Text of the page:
Canada and Liechtenstein are signatories to the Convention on the Transfer of Sentenced Persons. This enables a Canadian imprisoned in Liechtenstein to request a transfer to a Canadian prison to complete a sentence. The transfer requires the agreement of both Canadian and Liechtenstein authorities. This process can take a long time, and there is no guarantee that the transfer will be approved by either or both sides.

Drugs

Penalties for possession, use or trafficking of illegal drugs are severe. Convicted offenders can expect prison sentences or heavy fines.

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Dual citizenship

Dual citizenship is legally recognized in Liechtenstein.

If you are a Canadian citizen, but also a citizen of Liechtenstein, our ability to offer you consular services may be limited while you're there. You may also be subject to different entry/exit requirements.

General information for travellers with dual citizenship

International Child Abduction

The Hague Convention on the Civil Aspects of International Child Abduction is an international treaty. It can help parents with the return of children who have been removed to or retained in certain countries in violation of custody rights. It does not apply between Canada and Liechtenstein.

If your child was wrongfully taken to, or is being held in Liechtenstein by an abducting parent:

  • act as quickly as you can
  • consult a lawyer in Canada and in Liechtenstein to explore all the legal options for the return of your child
  • report the situation to the nearest Canadian government office abroad or to the Vulnerable Children’s Consular Unit at Global Affairs Canada by calling the Emergency Watch and Response Centre.

If your child was removed from a country other than Canada, consult a lawyer to determine if The Hague Convention applies.

Be aware that Canadian consular officials cannot interfere in private legal matters or in another country’s judicial affairs.

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Driving

You can drive with a valid Canadian driver’s licence in Liechtenstein. However, you may require an International Driving Permit to meet the requirements of some car rental agencies.

You must carry a warning triangle in your vehicle.

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Money

The currency of Liechtenstein is the Swiss franc (CHF).

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Natural disasters and climate

Flooding and landslides

Heavy rains, particularly in spring and summer, can cause severe flooding and landslides. Roads may become impassable and infrastructure damaged.

  • Exercise caution, particularly in areas around major rivers
  • Stay informed of the latest regional weather forecasts
  • Follow the instructions of local authorities, including evacuation orders

Avalanches

There is a risk of avalanches in Liechtenstein, especially following heavy snowfalls. Some may result in deaths.

Monitor the avalanche forecasts, particularly if you plan on skiing or practicing mountain activities.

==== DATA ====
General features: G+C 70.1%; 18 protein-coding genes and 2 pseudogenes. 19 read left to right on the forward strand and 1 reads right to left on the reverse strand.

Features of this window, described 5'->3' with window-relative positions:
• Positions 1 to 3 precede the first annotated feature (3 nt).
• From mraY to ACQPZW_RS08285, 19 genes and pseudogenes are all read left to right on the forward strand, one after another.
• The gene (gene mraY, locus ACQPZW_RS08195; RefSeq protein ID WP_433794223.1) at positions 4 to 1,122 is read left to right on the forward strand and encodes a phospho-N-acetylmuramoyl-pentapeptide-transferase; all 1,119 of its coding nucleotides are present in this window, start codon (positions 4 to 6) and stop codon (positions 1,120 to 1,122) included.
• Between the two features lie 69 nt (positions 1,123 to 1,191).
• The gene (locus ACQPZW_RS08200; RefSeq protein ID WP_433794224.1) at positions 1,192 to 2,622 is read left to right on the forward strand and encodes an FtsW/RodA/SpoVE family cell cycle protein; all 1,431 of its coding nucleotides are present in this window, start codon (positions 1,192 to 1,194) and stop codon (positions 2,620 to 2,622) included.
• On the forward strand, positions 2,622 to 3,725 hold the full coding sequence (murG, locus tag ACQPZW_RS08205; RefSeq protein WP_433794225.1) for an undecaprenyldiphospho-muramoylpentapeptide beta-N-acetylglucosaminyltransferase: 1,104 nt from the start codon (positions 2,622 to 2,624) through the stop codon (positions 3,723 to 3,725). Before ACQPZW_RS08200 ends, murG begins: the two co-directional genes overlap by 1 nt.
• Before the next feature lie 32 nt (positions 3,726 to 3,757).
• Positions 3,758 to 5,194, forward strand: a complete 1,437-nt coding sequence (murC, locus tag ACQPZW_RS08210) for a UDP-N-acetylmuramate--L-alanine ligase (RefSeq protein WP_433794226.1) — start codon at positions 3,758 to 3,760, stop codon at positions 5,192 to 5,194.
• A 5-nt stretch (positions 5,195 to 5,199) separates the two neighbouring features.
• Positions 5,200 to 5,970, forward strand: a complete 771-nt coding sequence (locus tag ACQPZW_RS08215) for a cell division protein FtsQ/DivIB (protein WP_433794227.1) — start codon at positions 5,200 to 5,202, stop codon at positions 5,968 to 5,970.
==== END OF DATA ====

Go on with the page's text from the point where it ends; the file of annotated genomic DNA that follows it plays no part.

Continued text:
Avalanche forecasting and warnings - European Avalanche Warning Services

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Need help?

Local services

Emergency services

In case of emergency, dial:

  • for all emergencies: 112
  • police: 117
  • medical assistance / ambulance: 144
  • firefighters: 118
  • REGA Swiss Air Rescue: 1414
  • roadside assistance: 140

Consular assistance

There is no Canadian government office in Liechtenstein. If you require consular assistance, contact the Embassy of Canada to Switzerland, in Bern.

Bern - Embassy of Canada
Street AddressKirchenfeldstrasse 88, CH-3005 Bern, SwitzerlandPostal AddressP.O. Box 234, CH-3000, Bern 6, SwitzerlandTelephone41 (31) 357 3200Fax41 (31) 357 3210Emailbernconsular@international.gc.caInternethttps://www.Canada.ca/Canada-And-SwitzerlandServicesPassport Services AvailableTwitter@CanSwitzerlandConsular district

Liechtenstein

For emergency consular assistance, call the Embassy of Canada to Switzerland, in Bern, and follow the instructions. At any time, you may also contact the Emergency Watch and Response Centre in Ottawa.

Disclaimer

The decision to travel is your choice and you are responsible for your personal safety abroad. We take the safety and security of Canadians abroad very seriously and provide credible and timely information in our Travel Advice to enable you to make well-informed decisions regarding your travel abroad.

The content on this page is provided for information only. While we make every effort to give you correct information, it is provided on an "as is" basis without warranty of any kind, expressed or implied. The Government of Canada does not assume responsibility and will not be liable for any damages in connection to the information provided.

If you need consular assistance while abroad, we will make every effort to help you. However, there may be constraints that will limit the ability of the Government of Canada to provide services.

Learn more about consular services.